a, Tumor hypoxia increases with T-category (n = 405 independent tumors). b, Tumor hypoxia significantly differs by Gleason score (n = 479 independent tumors). c, Mutations in the origin of heavy strand replication (OHR) and MYC have previously been associated with poor prognosis in localized prostate cancer (Nat. Commun. 8, 656, 2017). In line with this prognostic association, a significant difference in hypoxia score was noted based on OHR and MYC mutation status (n = 152 independent tumors). Patients in the CPC-GENE (d; n = 191 independent tumors) and TCGA (e; n = 308 independent tumors) cohorts with the aggressive IDC-CA pathological feature have significantly higher tumor hypoxia scores compared to patients without IDC-CA. f, PTEN mRNA abundance is negatively correlated with the mRNA abundance of TERT, a HIF-1A target, in the TCGA cohort (n = 333 independent tumors; Spearman’s ρ, algorithm AS89). g, PTEN mRNA abundance levels differ based on hypoxia and TERT mRNA abundance (n = 333 independent tumors). h, Monoclonal tumors with high hypoxia scores have higher TERT mRNA abundance than other subgroups of tumors based on clonality and hypoxia (n = 125 independent tumors). i, The mRNA abundance of PTEN is modulated by both PTEN copy number status and hypoxia (n = 60 independent tumors). Tukey box plots are shown in ae, gi. Kruskal–Wallis tests used for ac, gi. Mann–Whitney U test used for d and e. All tests were two-sided.

  6. Supplementary Figure 6 Enrichment, mRNA confirmation and pathway analysis of hypoxia-associated CNAs, hypoxia-associated events in monoclonal tumors and a model for hypoxia as a driver of aggressive prostate cancer.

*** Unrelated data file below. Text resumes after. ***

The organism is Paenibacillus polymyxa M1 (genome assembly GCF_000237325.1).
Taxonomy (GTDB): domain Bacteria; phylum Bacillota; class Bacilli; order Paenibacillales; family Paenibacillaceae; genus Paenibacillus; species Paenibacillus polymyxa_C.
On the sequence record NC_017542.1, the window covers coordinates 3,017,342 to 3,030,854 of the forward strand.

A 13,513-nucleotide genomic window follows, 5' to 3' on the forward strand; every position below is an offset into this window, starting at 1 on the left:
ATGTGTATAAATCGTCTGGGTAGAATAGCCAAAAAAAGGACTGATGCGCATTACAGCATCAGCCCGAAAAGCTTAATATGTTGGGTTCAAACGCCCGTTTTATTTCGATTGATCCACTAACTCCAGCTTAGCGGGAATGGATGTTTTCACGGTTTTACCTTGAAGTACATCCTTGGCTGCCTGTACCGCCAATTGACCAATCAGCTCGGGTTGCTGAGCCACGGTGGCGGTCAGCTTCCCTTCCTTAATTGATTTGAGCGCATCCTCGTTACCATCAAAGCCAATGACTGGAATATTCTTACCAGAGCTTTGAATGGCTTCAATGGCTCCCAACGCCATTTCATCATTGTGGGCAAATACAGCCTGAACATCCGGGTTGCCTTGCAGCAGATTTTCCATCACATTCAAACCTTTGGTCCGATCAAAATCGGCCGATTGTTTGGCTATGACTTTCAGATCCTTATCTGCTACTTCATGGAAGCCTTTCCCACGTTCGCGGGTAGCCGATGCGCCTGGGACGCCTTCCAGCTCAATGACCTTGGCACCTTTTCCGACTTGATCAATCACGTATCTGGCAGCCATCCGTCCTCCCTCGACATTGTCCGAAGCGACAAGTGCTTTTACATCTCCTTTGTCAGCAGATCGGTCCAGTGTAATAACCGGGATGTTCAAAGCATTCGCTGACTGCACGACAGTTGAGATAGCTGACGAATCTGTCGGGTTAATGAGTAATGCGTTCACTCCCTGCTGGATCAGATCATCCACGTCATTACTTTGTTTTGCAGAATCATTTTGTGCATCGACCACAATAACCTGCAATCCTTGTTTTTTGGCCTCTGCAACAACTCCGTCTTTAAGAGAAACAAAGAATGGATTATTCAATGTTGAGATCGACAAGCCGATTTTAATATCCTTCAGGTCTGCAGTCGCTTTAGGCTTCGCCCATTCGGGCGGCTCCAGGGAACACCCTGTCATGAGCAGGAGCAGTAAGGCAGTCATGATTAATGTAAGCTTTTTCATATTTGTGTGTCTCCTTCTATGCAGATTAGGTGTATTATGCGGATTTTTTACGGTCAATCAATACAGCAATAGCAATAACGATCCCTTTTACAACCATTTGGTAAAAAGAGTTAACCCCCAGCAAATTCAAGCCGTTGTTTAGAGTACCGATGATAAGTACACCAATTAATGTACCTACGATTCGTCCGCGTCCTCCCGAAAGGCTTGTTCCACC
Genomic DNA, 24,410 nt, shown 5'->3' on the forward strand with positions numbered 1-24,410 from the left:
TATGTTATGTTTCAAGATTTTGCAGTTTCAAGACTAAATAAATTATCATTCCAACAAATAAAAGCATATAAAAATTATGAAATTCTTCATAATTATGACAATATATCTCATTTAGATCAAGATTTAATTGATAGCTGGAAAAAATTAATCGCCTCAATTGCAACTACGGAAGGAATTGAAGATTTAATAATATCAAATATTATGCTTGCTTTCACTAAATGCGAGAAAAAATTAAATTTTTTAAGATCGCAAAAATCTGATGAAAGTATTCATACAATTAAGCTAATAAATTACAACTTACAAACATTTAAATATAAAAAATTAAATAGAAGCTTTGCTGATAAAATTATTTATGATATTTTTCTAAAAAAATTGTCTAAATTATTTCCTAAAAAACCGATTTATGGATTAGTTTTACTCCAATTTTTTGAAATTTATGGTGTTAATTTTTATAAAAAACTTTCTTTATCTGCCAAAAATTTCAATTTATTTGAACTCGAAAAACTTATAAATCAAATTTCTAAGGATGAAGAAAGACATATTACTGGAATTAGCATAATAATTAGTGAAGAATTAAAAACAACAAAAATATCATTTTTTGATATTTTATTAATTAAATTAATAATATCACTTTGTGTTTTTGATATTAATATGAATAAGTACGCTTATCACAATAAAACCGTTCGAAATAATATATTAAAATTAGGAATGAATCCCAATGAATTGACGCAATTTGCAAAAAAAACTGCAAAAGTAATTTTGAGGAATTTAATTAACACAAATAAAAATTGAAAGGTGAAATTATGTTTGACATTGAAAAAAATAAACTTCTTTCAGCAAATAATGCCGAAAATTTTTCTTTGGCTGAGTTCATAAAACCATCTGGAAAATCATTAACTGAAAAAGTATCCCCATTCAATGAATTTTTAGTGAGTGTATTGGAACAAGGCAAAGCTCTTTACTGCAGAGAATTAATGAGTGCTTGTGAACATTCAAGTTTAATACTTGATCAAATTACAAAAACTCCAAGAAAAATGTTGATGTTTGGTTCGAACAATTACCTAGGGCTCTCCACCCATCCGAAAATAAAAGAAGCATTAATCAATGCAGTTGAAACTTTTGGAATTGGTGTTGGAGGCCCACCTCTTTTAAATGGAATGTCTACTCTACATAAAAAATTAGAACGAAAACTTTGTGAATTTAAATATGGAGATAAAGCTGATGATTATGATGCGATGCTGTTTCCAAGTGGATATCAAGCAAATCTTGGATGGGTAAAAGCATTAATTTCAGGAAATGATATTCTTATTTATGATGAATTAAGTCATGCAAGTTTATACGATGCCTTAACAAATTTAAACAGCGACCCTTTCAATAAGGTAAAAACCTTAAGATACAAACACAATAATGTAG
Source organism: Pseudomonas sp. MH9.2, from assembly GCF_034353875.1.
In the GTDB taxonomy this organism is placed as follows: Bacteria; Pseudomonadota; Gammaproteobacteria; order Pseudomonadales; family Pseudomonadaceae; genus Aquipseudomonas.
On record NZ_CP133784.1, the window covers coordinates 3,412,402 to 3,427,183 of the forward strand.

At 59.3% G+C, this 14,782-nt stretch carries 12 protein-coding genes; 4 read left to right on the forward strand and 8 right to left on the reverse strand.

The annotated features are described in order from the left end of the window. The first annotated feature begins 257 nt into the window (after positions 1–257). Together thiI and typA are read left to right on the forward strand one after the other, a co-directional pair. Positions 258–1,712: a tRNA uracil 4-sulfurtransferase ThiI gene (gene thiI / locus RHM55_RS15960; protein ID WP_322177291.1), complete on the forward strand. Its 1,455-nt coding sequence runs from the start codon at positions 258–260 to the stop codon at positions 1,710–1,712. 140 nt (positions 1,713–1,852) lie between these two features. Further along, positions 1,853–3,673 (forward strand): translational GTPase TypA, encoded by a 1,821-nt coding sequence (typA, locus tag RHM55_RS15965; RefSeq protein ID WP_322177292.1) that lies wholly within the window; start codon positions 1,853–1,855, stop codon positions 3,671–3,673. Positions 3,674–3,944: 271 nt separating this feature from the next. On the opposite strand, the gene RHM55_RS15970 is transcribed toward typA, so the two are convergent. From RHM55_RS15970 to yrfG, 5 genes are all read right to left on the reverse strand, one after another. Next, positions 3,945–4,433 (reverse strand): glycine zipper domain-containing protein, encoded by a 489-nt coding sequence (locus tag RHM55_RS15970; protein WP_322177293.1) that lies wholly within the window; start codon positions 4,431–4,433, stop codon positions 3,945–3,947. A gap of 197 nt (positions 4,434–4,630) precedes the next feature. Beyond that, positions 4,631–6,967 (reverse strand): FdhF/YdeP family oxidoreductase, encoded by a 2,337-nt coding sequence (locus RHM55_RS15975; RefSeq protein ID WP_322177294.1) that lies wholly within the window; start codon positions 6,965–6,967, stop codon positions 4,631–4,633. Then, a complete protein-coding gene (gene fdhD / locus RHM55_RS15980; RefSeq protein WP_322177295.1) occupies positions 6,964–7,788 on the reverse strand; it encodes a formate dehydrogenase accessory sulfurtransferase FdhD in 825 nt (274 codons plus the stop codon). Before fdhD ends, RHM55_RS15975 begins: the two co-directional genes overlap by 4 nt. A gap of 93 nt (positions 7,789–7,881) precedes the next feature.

a, Hypoxia-associated CNA hits were enriched on chromosomes 7 and 10. Numbers along the top are Bonferroni-adjusted P values (n = 360 independent tumors; hypergeometric test). Comparison of mRNA abundance in TCGA (b; n = 148 independent tumors) and CPC-GENE (c; n = 210 independent tumors) between tumors that have a copy number loss or gain to tumors that are neutral for hypoxia-associated genes at the CNA level (Mann–Whitney U test). FDR-adjusted P values are shown along the top (Mann–Whitney U test). Fold changes are shown along the bottom. d, Pathways related to the 20 genes associated with hypoxia at the CNA level and functionally confirmed at the mRNA level. Dot size indicates the number of genes in the data set that are in the gene set. Dot color indicates the q value. The color of the lines connecting the nodes indicates the overlap between connected gene sets. e,f, PTEN mRNA abundance is influenced by hypoxia together with PTEN copy number status (e; n = 60 independent tumors; Kruskal–Wallis test) and IDC-CA (f; n = 57 independent tumors; Kruskal–Wallis test). g, Allelic loss of PTEN and IDC/CA are often observed in the same monoclonal tumors (Fisher’s exact test). h, Hypoxia applies a selective pressure within prostate tumors, driving the selection of aggressive tumor subclones. Driver mutations are shown as yellow, orange and red stars. The onset of hypoxia is shown as a gradient from white to blue, with subsequent reoxygenation shown as a gradient from blue to white. Once normal levels of oxygen are reestablished, aggressive subclones that survived the hypoxic microenvironment can rapidly expand. Tukey box plots are shown in b, c, e and f. All tests were two-sided.

Supplementary information

  1. Supplementary Text and Figures

    Supplementary Figures 1–6 and Supplementary Note

  2. Reporting Summary

  3. Supplementary Table 1

    Pancancer hypoxia scores

  4. Supplementary Table 2

    TCGA tumor type descriptions

  5. Supplementary Table 3

    Molecular correlates of hypoxia in breast, lung and kidney cancer

  6. Supplementary Table 4

    CPC-GENE data

  7. Supplementary Table 5

    Hypoxia-associated CNAs in localized prostate cancer

  8. Supplementary Table 6

    miRNA sequence information

About this article

Publication history

Received

Accepted

Published

DOI

https://doi.org/10.1038/s41588-018-0318-2